Forrester published a report this morning telling corporations that it's a good idea to engage bloggers in "sponsored conversations," or the exchange of goods or credit in exchange for blog coverage. The report, titled "Add Sponsored Conversations to Your Toolbox", is 8 pages long, focuses on a number of high profile examples like the case of KMart and Chris Brogan, and sells for $795.Analyst firm
We respectfully disagree with Forrester's recommendations on this topic. In fact, we think that paying bloggers to write about your company is a dangerous and unsavory path for new media and advertisers to go down. We recognize that it's a complicated question, but we don't feel convinced by Forrester's conclusions regarding those complications.
Defenders of the tactic argue that it doesn't differ substantially from traditional advertising, that it's effective for advertisers, that bloggers want to profit from their writing and that with proper disclosure there's no loss of credibility for either party.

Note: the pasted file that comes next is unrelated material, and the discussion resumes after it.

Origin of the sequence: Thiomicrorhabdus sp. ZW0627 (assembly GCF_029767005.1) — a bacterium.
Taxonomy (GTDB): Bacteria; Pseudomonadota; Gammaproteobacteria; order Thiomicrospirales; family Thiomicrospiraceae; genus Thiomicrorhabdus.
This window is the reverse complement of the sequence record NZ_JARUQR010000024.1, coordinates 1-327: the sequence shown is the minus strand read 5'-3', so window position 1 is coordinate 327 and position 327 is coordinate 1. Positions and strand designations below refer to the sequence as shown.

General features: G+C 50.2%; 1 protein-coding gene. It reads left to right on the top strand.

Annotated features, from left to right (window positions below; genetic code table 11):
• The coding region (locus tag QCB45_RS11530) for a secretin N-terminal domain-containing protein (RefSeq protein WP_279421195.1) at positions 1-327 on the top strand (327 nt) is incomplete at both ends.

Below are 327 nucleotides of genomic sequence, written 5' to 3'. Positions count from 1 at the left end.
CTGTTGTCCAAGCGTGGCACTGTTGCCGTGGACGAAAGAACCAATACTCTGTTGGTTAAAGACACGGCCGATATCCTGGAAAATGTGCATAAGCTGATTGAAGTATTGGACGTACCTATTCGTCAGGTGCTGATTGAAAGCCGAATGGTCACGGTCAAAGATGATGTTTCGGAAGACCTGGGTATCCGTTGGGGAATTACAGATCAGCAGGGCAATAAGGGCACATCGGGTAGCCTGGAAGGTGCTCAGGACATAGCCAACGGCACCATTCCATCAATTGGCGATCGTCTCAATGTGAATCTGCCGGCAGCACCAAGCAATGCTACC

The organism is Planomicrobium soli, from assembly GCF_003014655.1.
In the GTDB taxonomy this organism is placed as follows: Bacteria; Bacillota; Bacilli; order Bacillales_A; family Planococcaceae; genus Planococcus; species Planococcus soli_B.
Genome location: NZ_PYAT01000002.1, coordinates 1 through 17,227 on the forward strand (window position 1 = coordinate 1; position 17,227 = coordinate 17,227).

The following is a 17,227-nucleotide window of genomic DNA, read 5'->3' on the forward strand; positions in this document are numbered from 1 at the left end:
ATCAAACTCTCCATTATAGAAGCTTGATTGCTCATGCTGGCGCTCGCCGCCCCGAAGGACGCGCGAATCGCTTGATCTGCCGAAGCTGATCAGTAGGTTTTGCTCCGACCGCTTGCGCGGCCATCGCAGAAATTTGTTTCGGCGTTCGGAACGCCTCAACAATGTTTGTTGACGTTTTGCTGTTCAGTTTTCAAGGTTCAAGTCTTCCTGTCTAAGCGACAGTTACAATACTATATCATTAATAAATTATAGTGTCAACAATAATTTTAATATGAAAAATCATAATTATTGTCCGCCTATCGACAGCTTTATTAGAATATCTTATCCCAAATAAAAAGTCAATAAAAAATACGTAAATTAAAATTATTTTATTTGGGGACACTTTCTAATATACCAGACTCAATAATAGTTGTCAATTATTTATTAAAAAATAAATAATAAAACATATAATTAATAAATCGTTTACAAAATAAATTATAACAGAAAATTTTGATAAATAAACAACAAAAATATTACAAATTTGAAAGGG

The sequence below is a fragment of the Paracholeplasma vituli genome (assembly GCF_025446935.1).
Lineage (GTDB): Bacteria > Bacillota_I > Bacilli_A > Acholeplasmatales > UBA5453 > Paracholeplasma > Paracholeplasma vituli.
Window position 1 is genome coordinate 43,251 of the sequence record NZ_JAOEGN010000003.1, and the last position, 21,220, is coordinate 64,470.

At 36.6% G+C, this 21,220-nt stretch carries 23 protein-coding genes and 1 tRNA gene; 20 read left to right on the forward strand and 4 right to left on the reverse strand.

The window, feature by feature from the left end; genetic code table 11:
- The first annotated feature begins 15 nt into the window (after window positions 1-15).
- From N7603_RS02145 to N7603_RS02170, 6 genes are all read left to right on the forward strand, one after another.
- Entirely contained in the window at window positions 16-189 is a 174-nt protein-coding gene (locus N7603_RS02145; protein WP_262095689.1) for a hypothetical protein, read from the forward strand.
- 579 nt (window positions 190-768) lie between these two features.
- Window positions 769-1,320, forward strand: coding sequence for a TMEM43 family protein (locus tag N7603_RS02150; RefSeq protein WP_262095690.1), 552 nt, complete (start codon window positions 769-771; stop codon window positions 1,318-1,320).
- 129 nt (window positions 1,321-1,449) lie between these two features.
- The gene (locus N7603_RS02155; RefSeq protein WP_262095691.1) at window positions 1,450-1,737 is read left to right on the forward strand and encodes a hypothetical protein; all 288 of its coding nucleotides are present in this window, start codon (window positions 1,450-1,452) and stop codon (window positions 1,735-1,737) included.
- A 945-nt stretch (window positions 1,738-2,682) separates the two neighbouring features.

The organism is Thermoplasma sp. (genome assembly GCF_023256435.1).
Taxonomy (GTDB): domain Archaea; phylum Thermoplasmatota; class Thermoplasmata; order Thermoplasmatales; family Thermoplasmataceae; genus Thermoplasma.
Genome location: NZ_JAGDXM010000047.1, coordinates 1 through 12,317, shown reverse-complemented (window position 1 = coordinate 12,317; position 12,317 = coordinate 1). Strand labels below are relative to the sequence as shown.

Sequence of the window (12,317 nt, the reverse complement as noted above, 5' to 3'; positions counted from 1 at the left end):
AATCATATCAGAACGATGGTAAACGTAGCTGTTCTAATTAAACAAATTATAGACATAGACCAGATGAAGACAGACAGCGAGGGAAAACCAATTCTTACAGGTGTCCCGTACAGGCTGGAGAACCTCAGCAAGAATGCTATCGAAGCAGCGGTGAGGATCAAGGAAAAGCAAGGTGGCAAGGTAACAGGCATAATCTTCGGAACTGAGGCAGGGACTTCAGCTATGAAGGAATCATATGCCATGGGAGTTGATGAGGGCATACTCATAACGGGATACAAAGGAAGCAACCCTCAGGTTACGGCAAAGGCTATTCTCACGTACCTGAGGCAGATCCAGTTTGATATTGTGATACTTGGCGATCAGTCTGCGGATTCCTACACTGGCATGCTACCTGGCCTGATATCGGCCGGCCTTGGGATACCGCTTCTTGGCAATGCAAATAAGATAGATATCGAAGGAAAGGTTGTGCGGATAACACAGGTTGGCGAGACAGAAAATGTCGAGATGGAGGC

We disagree with these arguments. For more conversation see Jeremiah Owyang's post on the report.
How Much Marketing Would a Marketing Blogger Blog About If A Marketing Blogger Could Market Marketing?
Effectiveness for advertisers is only a consideration because the price point is so low. Chris Brogan, for example, was given a $500 gift card to KMart in exchange for writing about the store. Chris Brogan is a new media rock star who does not need $500 but presumably participated because he's a marketing guy who's willing to experiment with new tactics. He specializes in it, in fact, and we have a lot of respect for him. His new media rock star status, however, does not mean that he has an audience with numbers that are significant to KMart's. His numbers are probably worth more than $500 in large part because of the visibility that the controversy helped stir up.
Even more than Brogan, many of the other participants in the KMart program are marketing bloggers who approach blogging in the style of John Chow, who says plainly: "I make money online by telling people how much money I make online."